The memory of Reverend Samuel W. Dixon is strong and at work in the First United Methodist Church of Roanoke Rapids a decade after the former pastor and denominational mission leader died of injuries caused by the 2010 earthquake in Haiti.
The Roanoke Rapids congregation has donated $25,000 in Dixon's honor to the United Methodist Committee on Relief to assist survivors of the August 14 Haiti earthquake, which killed more than 2,000 people, injured thousands more and left 1.5 million homeless.
The quake on Haiti's southern peninsula was followed by torrential rain from Tropical Storm Grace.
Dixon was director of UMCOR at the time of his death a little more than a decade ago. He was in the Caribbean country in January, 2010 with an ecumenical group exploring options for improving the economy in the acutely poor country.
UMCOR, a unit of the General Board of Global Ministries, will match the Roanoke Rapids memorial gift from other sources, according to Roland Fernandes, who is general secretary of Global Ministries/UMCOR. "It is a gift from the heart and we are deeply appreciative. Sam loved the Roanoke Rapids church and its people. He often spoke of how hard it had been to leave the congregation when he was invited to come to Global Ministries."
Bishop Thomas Bickerton, president of UMCOR, said, "Sam Dixon is one of those contemporary sisters and brothers in faith who stand with the saints and martyrs of old in blessing us after their passing. It's not a matter of funds but of the fact that you can't say 'thank you' enough to Sam Dixon. His death had strokes of tragedy; his life was remarkable in faith, brimming with hope and steadfast in love. He affected and affects us."
In announcing the donation, the leadership team of the Roanoke Rapids church said, "We have been blessed beyond our dreams and wish to assist Haiti which Sam loved so much. It is our hope and prayer that this gift helps meet the needs of the people of Haiti."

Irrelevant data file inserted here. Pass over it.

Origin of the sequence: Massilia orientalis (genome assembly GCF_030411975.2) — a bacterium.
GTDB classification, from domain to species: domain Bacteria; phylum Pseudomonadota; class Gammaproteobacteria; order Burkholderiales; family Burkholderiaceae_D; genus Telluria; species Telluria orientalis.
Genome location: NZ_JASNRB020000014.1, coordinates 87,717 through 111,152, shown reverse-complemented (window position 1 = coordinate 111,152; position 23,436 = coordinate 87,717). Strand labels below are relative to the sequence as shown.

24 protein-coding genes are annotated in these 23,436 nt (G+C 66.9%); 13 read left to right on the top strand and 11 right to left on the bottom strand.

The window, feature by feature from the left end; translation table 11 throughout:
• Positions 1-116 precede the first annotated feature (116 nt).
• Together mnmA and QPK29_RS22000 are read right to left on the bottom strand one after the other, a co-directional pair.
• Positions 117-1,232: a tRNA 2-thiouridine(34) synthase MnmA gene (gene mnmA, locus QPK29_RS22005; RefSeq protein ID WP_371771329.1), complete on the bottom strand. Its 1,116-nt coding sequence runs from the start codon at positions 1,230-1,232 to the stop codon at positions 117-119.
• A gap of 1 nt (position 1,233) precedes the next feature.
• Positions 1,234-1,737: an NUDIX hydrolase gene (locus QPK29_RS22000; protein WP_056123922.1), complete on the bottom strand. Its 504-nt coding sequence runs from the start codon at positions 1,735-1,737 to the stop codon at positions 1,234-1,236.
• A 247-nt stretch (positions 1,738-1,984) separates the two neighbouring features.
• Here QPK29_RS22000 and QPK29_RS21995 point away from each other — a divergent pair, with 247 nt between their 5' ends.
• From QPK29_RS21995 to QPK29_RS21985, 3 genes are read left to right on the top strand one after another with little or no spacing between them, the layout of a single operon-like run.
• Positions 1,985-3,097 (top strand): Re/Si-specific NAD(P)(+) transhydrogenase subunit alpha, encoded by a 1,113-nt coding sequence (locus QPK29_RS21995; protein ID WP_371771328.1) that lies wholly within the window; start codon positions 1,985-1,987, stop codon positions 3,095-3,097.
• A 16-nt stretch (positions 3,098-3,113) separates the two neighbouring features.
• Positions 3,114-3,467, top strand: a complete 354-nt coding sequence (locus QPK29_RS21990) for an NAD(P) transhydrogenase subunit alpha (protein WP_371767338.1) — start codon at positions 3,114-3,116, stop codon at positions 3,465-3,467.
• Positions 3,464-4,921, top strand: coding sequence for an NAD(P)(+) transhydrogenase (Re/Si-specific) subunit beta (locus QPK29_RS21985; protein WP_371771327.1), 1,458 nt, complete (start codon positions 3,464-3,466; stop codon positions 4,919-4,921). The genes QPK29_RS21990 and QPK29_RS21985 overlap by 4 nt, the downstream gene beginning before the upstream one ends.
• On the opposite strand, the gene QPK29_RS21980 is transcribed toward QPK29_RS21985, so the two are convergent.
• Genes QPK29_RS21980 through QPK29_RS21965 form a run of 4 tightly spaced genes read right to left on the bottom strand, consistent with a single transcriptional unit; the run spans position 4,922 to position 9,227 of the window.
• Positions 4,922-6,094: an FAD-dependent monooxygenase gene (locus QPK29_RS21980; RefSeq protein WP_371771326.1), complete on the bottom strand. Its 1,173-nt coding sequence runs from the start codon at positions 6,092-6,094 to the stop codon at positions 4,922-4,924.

Dixon was pastor of the Roanoke Rapids church in 1996-98, immediately prior to his joining the staff of UMCOR. He held several top executive positions in Global Ministries before becoming head of UMCOR in 2007.
The 2010 earthquake killed some 230,000 people and devastated most areas of Haiti.
Dixon and companions were trapped for 55 hours in the rubble of the collapsed Hotel Montana near Port-au Prince. Dixon died before he could be rescued.
Another Global Ministries' executive, the Reverend Clint Rabb, who was in charge of the volunteer in mission program, also died of earthquake-related injuries. Other staff and former staff, some injured, survived.
UMCOR launched a sustained global Methodist response to the 2010 earthquake, establishing Haitian partnerships that are also valuable in 2021, notably with the Methodist Church in Haiti, a part of the autonomous Methodist Church in the Caribbean and Americas.
The First United Methodist Church of Roanoke Rapids is a mission-minded, prayer-centered congregation focused at present on two-maxims, according to a church statement, "count our blessings" and "do no harm."
The Reverend Tracy C. Sexton is the current pastor.
Dixon's wife, Cindy, continues as a member of the church.
The leadership of First United Methodist of Roanoke Rapids said, “Sam was a true friend to all. His death was a tremendous loss, but his life was and continues to be an even greater inspiration.”
Support for UMCOR's response to the present disasters in Haiti may be directed to Advance #982450, UMCOR International Disaster Response and Recovery, online at https://umcmission.org/advance proiect/982450; or send checks to Global Ministries/UMCOR, PO Box 9068, New York, NY 10087-9068, with Advance #982450 on the memo line; toll free phone, via credit card: 888-252-6174.
rrspin contributed to this report